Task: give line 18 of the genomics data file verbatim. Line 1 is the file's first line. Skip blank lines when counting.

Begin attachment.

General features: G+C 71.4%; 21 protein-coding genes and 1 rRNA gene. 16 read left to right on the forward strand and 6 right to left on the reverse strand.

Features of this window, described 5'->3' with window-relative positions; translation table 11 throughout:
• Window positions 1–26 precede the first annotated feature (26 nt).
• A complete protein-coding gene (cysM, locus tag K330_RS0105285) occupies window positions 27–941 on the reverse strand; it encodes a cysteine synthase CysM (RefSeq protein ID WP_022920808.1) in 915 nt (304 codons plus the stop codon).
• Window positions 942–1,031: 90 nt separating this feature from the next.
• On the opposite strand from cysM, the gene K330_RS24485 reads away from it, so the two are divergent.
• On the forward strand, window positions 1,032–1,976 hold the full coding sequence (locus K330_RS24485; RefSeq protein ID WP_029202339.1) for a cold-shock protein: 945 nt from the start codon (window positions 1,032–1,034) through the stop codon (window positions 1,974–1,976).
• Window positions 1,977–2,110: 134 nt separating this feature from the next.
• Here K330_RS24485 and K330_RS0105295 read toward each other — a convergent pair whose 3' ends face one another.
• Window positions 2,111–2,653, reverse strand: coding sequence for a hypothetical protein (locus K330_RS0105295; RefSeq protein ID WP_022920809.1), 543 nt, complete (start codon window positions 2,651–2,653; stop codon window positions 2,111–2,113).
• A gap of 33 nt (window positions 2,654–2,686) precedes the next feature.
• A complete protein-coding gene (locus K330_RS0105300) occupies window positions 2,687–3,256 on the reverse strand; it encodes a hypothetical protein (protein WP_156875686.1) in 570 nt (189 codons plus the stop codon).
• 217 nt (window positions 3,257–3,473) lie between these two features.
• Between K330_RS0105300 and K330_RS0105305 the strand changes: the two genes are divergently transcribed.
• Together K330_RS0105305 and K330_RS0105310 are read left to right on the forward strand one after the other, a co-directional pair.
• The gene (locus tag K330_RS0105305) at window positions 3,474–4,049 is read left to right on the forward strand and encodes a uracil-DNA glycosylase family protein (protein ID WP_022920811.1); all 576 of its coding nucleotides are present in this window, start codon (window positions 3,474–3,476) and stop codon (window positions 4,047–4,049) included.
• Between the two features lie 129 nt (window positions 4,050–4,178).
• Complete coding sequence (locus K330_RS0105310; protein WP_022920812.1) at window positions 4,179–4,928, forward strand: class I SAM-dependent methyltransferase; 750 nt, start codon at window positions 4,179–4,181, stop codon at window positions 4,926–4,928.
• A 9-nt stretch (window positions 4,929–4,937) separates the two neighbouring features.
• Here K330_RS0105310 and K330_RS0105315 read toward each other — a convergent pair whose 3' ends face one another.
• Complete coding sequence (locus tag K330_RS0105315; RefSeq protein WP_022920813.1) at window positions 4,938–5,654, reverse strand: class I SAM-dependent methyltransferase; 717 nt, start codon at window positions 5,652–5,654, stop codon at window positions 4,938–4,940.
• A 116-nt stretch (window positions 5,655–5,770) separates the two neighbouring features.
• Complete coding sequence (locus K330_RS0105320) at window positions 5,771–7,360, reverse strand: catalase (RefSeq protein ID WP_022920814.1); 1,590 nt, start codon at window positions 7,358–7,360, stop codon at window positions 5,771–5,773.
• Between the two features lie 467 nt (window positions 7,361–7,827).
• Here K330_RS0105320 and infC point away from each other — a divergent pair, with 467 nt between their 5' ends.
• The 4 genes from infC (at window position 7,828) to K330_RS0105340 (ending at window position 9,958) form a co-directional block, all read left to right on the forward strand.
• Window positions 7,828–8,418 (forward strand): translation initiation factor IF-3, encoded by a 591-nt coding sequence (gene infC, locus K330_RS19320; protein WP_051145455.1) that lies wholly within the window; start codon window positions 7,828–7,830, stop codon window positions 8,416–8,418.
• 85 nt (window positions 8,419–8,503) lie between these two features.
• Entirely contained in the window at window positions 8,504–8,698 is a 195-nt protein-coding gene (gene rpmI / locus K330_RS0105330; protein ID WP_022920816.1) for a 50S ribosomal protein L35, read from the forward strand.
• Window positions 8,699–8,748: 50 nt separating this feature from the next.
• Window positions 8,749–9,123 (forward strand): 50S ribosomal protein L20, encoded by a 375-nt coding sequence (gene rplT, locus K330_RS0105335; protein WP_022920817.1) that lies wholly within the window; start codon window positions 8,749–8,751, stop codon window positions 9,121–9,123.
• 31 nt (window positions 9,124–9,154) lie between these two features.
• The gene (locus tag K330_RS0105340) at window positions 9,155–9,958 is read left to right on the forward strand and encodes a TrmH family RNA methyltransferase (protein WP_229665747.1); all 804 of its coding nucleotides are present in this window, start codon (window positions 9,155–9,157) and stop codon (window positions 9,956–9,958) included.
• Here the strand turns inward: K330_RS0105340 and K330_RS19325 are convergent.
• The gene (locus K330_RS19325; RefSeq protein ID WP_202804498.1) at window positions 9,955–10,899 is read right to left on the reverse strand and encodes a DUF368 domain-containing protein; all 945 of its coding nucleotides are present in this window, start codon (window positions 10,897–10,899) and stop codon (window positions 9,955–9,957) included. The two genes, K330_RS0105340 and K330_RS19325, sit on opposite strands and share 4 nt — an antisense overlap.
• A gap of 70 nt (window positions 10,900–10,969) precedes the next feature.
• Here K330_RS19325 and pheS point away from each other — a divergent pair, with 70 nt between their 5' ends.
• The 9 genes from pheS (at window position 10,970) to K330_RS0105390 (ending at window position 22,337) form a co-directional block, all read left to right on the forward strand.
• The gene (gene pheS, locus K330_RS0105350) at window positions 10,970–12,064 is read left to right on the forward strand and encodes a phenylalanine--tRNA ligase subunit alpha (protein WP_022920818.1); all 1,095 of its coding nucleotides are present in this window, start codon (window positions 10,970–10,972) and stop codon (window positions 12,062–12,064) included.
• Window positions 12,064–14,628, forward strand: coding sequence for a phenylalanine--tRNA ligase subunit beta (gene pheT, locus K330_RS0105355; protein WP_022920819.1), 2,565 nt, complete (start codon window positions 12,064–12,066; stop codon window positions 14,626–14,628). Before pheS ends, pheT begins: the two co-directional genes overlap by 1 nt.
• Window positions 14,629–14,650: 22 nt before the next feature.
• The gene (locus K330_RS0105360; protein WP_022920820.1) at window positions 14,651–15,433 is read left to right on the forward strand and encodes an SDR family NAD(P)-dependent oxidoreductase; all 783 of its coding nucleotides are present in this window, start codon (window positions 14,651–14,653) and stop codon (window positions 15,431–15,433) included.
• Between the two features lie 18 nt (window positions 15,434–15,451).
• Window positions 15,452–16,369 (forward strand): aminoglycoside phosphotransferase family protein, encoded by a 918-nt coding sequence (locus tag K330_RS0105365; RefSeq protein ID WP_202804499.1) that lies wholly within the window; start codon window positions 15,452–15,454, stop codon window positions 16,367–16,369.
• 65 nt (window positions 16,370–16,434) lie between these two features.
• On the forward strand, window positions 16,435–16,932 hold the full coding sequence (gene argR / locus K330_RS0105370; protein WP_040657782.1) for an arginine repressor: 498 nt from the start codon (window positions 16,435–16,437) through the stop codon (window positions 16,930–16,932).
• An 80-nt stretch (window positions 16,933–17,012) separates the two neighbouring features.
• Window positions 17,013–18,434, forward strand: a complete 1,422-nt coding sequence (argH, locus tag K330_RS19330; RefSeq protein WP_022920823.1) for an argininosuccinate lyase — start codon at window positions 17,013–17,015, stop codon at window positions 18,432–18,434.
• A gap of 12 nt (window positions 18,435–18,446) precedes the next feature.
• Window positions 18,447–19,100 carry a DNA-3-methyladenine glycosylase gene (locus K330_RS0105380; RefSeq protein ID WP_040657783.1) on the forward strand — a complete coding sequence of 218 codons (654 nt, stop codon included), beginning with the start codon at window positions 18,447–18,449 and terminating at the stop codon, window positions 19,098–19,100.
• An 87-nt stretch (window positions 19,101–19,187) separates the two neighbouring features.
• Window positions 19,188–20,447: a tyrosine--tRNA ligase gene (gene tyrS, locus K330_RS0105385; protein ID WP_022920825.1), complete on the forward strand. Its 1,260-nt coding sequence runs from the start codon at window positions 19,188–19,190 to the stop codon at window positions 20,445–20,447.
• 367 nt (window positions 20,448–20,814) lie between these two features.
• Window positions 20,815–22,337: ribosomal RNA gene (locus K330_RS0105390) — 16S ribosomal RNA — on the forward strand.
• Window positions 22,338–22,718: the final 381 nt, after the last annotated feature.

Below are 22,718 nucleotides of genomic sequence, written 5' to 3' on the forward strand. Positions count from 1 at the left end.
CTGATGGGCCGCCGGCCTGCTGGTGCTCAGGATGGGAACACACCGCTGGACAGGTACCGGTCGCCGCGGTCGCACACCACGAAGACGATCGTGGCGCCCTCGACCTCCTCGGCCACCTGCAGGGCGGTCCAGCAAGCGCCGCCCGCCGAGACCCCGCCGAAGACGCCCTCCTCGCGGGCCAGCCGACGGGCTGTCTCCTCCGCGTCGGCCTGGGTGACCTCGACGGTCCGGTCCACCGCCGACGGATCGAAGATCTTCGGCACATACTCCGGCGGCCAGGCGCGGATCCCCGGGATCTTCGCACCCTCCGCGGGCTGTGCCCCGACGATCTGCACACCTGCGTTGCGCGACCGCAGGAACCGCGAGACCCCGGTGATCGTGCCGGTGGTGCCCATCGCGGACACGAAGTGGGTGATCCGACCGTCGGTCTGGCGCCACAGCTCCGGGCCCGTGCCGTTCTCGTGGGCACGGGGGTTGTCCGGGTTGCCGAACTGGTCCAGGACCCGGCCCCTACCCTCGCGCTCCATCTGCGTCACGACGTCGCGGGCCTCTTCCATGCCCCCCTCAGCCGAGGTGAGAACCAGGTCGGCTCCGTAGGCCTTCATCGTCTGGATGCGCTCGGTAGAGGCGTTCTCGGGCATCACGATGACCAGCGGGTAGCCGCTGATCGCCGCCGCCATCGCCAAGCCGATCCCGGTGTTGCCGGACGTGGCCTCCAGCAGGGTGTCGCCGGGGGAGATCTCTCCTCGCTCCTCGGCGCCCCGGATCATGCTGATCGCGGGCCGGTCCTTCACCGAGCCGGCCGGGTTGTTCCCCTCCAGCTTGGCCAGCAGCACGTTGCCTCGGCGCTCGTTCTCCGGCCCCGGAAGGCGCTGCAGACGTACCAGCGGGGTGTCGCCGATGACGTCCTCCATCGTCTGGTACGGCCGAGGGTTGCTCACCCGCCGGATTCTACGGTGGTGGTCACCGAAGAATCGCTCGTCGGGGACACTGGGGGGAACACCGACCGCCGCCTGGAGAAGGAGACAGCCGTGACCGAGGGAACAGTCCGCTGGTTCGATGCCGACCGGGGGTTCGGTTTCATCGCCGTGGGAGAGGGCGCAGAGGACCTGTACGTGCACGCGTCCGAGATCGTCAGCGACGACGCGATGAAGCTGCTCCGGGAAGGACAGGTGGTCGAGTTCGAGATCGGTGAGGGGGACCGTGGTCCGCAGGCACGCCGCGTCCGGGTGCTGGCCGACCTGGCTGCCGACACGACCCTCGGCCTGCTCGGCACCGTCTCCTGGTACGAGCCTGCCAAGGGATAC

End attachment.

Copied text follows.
• Complete coding sequence (locus K330_RS0105310; protein WP_022920812.1) at window positions 4,179–4,928, forward strand: class I SAM-dependent methyltransferase; 750 nt, start codon at window positions 4,179–4,181, stop codon at window positions 4,926–4,928.